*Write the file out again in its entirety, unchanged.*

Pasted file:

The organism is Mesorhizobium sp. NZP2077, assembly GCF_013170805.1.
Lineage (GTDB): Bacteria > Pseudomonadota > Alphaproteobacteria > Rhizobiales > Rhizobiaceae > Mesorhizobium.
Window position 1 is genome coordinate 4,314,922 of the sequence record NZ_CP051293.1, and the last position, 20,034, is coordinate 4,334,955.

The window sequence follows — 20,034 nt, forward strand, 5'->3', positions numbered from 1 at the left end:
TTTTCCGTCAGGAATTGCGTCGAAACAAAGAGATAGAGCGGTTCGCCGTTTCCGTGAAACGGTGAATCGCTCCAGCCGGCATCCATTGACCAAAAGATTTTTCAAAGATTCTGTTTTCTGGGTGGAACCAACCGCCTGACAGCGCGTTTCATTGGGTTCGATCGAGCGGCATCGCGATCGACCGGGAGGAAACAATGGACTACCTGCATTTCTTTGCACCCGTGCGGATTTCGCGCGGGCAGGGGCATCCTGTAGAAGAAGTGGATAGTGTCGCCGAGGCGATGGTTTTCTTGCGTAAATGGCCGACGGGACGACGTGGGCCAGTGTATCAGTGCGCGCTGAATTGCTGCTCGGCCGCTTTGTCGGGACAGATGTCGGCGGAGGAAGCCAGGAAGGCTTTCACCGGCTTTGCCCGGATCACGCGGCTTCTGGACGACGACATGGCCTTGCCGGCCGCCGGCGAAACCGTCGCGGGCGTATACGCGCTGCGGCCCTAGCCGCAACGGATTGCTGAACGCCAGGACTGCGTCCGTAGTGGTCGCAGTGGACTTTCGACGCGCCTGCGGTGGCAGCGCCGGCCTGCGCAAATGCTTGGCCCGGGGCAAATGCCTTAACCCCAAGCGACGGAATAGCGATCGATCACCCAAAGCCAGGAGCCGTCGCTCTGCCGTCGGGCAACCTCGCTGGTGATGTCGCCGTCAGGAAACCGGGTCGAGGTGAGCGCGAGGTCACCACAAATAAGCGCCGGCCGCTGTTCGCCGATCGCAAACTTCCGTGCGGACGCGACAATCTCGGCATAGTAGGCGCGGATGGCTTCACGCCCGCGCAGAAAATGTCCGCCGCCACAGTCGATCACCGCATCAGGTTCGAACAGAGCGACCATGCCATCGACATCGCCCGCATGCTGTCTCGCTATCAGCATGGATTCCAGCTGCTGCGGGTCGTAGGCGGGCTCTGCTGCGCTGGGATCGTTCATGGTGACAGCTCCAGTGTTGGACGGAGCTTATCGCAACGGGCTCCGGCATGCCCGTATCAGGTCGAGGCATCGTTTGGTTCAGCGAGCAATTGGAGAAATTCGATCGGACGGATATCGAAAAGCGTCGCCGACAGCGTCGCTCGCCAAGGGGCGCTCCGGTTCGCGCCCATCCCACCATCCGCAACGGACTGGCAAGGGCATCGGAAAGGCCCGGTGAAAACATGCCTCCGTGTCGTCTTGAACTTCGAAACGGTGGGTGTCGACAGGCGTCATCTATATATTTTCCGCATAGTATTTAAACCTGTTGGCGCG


The organism is Mesorhizobium sp. NZP2077, assembly GCF_013170805.1.
Lineage (GTDB): Bacteria > Pseudomonadota > Alphaproteobacteria > Rhizobiales > Rhizobiaceae > Mesorhizobium.
Window position 1 is genome coordinate 4,314,922 of the sequence record NZ_CP051293.1, and the last position, 20,034, is coordinate 4,334,955.

The window sequence follows — 20,034 nt, forward strand, 5'->3', positions numbered from 1 at the left end:
TTTTCCGTCAGGAATTGCGTCGAAACAAAGAGATAGAGCGGTTCGCCGTTTCCGTGAAACGGTGAATCGCTCCAGCCGGCATCCATTGACCAAAAGATTTTTCAAAGATTCTGTTTTCTGGGTGGAACCAACCGCCTGACAGCGCGTTTCATTGGGTTCGATCGAGCGGCATCGCGATCGACCGGGAGGAAACAATGGACTACCTGCATTTCTTTGCACCCGTGCGGATTTCGCGCGGGCAGGGGCATCCTGTAGAAGAAGTGGATAGTGTCGCCGAGGCGATGGTTTTCTTGCGTAAATGGCCGACGGGACGACGTGGGCCAGTGTATCAGTGCGCGCTGAATTGCTGCTCGGCCGCTTTGTCGGGACAGATGTCGGCGGAGGAAGCCAGGAAGGCTTTCACCGGCTTTGCCCGGATCACGCGGCTTCTGGACGACGACATGGCCTTGCCGGCCGCCGGCGAAACCGTCGCGGGCGTATACGCGCTGCGGCCCTAGCCGCAACGGATTGCTGAACGCCAGGACTGCGTCCGTAGTGGTCGCAGTGGACTTTCGACGCGCCTGCGGTGGCAGCGCCGGCCTGCGCAAATGCTTGGCCCGGGGCAAATGCCTTAACCCCAAGCGACGGAATAGCGATCGATCACCCAAAGCCAGGAGCCGTCGCTCTGCCGTCGGGCAACCTCGCTGGTGATGTCGCCGTCAGGAAACCGGGTCGAGGTGAGCGCGAGGTCACCACAAATAAGCGCCGGCCGCTGTTCGCCGATCGCAAACTTCCGTGCGGACGCGACAATCTCGGCATAGTAGGCGCGGATGGCTTCACGCCCGCGCAGAAAATGTCCGCCGCCACAGTCGATCACCGCATCAGGTTCGAACAGAGCGACCATGCCATCGACATCGCCCGCATGCTGTCTCGCTATCAGCATGGATTCCAGCTGCTGCGGGTCGTAGGCGGGCTCTGCTGCGCTGGGATCGTTCATGGTGACAGCTCCAGTGTTGGACGGAGCTTATCGCAACGGGCTCCGGCATGCCCGTATCAGGTCGAGGCATCGTTTGGTTCAGCGAGCAATTGGAGAAATTCGATCGGACGGATATCGAAAAGCGTCGCCGACAGCGTCGCTCGCCAAGGGGCGCTCCGGTTCGCGCCCATCCCACCATCCGCAACGGACTGGCAAGGGCATCGGAAAGGCCCGGTGAAAACATGCCTCCGTGTCGTCTTGAACTTCGAAACGGTGGGTGTCGACAGGCGTCATCTATATATTTTCCGCATAGTATTTAAACCTGTTGGCGCG